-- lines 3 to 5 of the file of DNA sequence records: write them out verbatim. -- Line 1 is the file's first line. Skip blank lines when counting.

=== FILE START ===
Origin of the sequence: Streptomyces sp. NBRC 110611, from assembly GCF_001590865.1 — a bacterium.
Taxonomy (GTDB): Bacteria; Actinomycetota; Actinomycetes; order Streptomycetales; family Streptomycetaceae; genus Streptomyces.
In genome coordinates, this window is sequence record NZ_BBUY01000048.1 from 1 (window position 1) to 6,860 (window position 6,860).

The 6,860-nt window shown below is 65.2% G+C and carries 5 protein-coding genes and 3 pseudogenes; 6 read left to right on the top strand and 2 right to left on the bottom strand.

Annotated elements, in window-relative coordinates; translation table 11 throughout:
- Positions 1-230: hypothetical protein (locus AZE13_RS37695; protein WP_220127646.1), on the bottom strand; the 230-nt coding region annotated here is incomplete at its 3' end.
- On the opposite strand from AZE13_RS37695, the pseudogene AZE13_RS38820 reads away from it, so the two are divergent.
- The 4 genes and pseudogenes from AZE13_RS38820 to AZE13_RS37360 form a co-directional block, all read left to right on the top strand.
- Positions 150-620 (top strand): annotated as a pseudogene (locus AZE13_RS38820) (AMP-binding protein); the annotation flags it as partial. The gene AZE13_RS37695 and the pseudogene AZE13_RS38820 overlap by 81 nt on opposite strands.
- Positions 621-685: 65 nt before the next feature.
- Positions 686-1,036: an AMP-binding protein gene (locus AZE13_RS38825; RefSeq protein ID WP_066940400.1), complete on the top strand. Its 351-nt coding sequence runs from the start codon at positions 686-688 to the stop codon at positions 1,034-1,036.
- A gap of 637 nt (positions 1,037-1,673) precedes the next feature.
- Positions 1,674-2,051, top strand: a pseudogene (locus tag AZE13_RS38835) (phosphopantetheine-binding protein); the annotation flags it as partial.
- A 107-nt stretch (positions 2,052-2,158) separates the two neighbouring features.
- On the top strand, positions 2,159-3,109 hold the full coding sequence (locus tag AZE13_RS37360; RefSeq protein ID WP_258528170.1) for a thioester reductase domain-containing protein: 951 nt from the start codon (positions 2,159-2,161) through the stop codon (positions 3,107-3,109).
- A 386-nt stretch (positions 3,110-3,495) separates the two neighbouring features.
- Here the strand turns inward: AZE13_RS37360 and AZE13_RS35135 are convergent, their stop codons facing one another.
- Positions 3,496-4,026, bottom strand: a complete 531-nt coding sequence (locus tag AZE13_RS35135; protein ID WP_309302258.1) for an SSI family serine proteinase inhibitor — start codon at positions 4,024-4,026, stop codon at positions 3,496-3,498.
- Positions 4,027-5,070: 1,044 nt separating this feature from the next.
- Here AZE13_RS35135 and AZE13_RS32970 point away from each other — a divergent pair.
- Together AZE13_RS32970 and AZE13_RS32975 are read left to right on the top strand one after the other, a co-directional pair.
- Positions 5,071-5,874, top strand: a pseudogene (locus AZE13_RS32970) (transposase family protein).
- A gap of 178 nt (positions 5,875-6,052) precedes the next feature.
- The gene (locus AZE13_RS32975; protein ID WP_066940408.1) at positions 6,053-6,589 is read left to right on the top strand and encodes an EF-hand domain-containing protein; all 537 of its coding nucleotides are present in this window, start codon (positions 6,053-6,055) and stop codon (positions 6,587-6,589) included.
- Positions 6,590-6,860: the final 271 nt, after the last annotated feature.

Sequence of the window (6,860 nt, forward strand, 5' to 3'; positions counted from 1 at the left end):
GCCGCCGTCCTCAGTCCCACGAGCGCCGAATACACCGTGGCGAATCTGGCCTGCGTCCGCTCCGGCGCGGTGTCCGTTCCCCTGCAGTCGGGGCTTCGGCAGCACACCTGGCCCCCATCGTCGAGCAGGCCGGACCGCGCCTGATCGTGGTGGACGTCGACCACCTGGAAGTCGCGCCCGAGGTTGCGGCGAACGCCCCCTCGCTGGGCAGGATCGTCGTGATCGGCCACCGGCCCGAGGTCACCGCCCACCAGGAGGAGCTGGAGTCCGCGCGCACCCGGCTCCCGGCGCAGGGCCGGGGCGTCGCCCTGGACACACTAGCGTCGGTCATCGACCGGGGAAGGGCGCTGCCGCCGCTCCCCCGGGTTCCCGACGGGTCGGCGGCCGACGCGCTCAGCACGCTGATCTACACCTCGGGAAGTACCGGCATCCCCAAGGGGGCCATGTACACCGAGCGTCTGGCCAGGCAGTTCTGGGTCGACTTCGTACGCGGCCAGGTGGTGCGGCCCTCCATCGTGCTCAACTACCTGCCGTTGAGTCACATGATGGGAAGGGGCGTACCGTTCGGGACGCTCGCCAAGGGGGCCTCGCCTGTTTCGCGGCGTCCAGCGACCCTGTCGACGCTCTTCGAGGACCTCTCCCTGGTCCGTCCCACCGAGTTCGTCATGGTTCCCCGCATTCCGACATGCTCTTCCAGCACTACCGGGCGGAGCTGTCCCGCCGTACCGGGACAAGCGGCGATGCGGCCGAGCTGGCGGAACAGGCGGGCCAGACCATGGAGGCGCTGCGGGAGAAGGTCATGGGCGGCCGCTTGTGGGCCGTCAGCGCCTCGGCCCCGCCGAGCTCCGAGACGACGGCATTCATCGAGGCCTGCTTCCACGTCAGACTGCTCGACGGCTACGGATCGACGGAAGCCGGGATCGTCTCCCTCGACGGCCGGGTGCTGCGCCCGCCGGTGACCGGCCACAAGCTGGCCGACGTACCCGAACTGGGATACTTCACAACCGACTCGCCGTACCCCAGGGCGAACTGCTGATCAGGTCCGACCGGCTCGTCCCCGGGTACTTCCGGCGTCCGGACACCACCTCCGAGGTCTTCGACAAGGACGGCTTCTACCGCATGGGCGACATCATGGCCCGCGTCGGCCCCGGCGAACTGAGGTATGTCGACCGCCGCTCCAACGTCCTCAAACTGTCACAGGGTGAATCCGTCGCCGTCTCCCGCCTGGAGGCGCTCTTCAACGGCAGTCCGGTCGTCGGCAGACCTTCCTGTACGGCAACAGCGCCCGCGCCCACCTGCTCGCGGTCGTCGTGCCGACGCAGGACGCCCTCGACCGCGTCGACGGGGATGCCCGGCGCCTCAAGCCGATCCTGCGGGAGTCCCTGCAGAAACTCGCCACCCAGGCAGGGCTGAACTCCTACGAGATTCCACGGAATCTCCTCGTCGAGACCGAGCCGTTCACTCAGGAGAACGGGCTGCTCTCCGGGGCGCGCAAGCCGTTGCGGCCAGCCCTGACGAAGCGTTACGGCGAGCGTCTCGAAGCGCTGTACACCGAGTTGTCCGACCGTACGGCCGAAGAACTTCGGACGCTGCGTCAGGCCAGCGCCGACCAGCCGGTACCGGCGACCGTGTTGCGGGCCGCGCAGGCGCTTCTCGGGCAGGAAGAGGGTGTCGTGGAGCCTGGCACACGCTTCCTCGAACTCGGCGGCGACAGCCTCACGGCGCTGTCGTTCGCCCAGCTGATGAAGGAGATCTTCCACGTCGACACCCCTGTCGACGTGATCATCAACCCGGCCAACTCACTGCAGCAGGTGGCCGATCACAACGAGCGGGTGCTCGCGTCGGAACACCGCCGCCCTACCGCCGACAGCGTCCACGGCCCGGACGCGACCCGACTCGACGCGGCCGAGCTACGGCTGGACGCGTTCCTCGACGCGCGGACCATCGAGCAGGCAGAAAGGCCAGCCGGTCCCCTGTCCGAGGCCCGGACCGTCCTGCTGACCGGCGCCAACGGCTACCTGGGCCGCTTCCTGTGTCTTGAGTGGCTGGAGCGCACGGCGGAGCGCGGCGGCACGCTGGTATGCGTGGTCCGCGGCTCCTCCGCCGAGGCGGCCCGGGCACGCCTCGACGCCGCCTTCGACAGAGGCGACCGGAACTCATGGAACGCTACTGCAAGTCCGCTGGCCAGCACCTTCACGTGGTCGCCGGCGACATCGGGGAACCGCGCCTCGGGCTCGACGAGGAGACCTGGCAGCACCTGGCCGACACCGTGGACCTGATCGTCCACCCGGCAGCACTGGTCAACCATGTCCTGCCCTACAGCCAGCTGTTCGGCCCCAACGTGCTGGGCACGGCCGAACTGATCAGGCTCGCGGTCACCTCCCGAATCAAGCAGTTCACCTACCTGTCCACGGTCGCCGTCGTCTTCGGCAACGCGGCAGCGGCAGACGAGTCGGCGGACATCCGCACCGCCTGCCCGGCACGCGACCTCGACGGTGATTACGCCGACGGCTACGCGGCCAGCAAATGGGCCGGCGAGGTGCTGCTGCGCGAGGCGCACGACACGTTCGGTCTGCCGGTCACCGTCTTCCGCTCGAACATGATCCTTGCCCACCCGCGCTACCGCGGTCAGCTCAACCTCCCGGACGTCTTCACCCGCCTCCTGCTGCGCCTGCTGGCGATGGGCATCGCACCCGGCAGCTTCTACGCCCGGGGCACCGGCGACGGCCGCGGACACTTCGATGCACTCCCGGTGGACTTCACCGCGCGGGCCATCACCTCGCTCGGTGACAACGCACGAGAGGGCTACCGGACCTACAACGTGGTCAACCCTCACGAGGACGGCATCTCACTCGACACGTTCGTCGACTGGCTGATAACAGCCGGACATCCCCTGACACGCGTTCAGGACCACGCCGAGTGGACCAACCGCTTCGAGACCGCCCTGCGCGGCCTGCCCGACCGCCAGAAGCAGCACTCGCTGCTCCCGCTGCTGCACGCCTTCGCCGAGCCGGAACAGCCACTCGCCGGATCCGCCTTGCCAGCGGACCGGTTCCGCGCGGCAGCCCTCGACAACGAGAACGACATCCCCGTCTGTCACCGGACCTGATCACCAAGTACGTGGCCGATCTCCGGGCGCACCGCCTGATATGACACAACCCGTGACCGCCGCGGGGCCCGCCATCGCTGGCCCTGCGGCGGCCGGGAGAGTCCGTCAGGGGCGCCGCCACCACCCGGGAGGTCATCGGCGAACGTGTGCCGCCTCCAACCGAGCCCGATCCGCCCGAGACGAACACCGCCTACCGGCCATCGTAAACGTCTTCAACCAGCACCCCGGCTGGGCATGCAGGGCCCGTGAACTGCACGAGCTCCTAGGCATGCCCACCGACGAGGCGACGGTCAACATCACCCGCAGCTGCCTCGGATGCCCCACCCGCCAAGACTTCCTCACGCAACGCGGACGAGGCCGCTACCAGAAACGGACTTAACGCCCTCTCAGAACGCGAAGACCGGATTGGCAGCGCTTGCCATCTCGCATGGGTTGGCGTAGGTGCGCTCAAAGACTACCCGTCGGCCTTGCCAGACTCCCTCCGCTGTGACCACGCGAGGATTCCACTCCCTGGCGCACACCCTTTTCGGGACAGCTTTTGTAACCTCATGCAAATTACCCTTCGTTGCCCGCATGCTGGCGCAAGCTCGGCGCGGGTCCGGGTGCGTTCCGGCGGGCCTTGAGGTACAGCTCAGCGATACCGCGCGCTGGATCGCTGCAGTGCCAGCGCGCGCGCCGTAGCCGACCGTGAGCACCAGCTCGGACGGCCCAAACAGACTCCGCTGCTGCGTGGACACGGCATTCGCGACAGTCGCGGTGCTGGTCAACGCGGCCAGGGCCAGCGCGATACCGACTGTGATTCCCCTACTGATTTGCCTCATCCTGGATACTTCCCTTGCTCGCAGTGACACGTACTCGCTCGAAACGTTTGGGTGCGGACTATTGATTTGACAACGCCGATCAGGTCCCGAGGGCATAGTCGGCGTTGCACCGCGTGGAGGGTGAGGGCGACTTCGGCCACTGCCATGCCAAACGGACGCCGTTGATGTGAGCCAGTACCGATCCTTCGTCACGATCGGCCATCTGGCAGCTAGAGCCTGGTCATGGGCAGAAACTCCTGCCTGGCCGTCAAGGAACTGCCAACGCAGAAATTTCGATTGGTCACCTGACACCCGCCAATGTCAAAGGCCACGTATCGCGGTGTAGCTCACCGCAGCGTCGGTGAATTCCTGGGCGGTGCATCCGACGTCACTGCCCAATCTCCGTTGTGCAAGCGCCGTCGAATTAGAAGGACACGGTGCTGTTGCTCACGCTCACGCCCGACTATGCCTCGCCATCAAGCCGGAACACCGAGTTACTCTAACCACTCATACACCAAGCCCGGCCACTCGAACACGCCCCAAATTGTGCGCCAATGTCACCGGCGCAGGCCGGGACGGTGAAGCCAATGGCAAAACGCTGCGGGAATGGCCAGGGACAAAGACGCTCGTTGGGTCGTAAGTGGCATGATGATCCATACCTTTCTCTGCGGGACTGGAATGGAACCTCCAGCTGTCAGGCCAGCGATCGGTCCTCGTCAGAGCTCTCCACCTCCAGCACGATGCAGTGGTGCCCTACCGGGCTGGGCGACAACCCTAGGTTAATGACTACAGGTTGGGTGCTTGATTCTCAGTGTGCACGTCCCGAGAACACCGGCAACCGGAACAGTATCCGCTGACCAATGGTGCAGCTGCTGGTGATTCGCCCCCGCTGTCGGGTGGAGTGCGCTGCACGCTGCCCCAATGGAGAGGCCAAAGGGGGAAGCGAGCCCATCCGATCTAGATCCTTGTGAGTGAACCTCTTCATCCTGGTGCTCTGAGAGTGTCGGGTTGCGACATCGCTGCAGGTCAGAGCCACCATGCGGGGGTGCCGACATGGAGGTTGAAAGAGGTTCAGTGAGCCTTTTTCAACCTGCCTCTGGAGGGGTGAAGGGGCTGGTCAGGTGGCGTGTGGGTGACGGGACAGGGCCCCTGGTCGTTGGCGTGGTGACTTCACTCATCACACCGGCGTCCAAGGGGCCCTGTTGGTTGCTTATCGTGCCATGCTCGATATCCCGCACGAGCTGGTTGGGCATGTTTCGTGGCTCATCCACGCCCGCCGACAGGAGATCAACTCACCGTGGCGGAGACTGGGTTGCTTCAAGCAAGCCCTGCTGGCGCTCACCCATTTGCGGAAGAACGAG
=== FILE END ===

In genome coordinates, this window is sequence record NZ_BBUY01000048.1 from 1 (window position 1) to 6,860 (window position 6,860).

The 6,860-nt window shown below is 65.2% G+C and carries 5 protein-coding genes and 3 pseudogenes; 6 read left to right on the top strand and 2 right to left on the bottom strand.

Annotated elements, in window-relative coordinates; translation table 11 throughout: